The high-level goal for most weightlifters is usually pretty simple: get bigger, leaner and stronger as fast and as safe as possible. But there’s so much advice out there, and it’s easy to get confused.

Not all of the advice is bad. It’s just that there’s so much of it. Weeding out all the crap and putting the pieces together takes a lot of time and research. You can scour the internet all you want, but the hardest part is figuring out what you should actually do right now to put all of this knowledge into action.

Luckily, there’s a few people out there who have combed through the literature and distilled it down to a few basic principles. One of those people is Mike Matthews. He wrote a book called Bigger Leaner Stronger.

In his book, Mike tells his story of frustration and stagnation at the gym and his journey to figure out the best science-based approach to naturally getting bigger, leaner and stronger. It’s a pretty good book with information on nutrition, supplements, motivation and muscle building.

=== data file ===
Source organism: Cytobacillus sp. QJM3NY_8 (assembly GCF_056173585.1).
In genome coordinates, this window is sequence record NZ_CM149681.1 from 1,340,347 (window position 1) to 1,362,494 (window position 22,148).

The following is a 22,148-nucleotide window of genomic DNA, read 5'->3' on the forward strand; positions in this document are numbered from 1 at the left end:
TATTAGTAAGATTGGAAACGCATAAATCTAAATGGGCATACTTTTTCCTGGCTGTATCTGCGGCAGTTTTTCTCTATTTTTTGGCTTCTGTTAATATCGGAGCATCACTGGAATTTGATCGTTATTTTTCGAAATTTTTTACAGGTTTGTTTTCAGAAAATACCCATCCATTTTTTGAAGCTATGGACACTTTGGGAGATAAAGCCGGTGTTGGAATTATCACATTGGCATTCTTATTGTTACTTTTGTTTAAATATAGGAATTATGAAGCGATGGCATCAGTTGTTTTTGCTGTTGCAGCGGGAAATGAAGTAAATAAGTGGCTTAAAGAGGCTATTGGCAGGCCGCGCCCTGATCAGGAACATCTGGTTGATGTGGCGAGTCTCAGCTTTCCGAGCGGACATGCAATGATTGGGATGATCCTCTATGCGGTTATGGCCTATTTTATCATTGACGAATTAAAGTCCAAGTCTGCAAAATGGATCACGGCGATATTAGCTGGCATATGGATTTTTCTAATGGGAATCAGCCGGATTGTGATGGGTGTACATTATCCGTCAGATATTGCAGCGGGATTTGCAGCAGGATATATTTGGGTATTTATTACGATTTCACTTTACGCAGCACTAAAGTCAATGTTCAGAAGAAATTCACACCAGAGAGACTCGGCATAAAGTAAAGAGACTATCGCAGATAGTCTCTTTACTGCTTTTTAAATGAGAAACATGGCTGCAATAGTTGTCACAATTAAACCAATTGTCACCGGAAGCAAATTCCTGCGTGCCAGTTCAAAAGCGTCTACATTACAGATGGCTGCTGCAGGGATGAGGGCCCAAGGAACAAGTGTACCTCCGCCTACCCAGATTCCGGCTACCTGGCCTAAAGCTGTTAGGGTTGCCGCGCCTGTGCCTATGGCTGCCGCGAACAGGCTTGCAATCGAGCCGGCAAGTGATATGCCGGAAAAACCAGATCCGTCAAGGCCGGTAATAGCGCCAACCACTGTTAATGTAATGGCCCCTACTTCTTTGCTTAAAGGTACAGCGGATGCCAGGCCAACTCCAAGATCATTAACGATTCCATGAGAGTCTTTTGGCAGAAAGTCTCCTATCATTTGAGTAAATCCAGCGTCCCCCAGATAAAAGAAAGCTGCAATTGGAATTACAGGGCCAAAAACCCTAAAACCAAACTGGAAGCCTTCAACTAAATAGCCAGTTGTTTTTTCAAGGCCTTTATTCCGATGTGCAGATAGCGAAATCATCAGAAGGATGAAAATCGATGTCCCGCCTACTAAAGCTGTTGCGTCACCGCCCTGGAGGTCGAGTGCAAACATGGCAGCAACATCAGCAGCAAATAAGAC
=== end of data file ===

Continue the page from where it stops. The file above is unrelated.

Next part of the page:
The best takeaway, however, is the way it simplifies all the weightlifting advice down to a single actionable principle: progressive overload.

Progressive Overload

Technically known as “progressive tension overload,” the concept of progressive overload is simple: In order to get stronger, you must progressively increase the amount of weight you lift over time.

This might seem like a stupidly obvious truth, but many people think about it the other way around — that you have to first get stronger before you can increase the weight. However, muscles get stronger after they have been pushed to their limits. So progressively increasing the tension is key to inducing adaptation and muscle growth.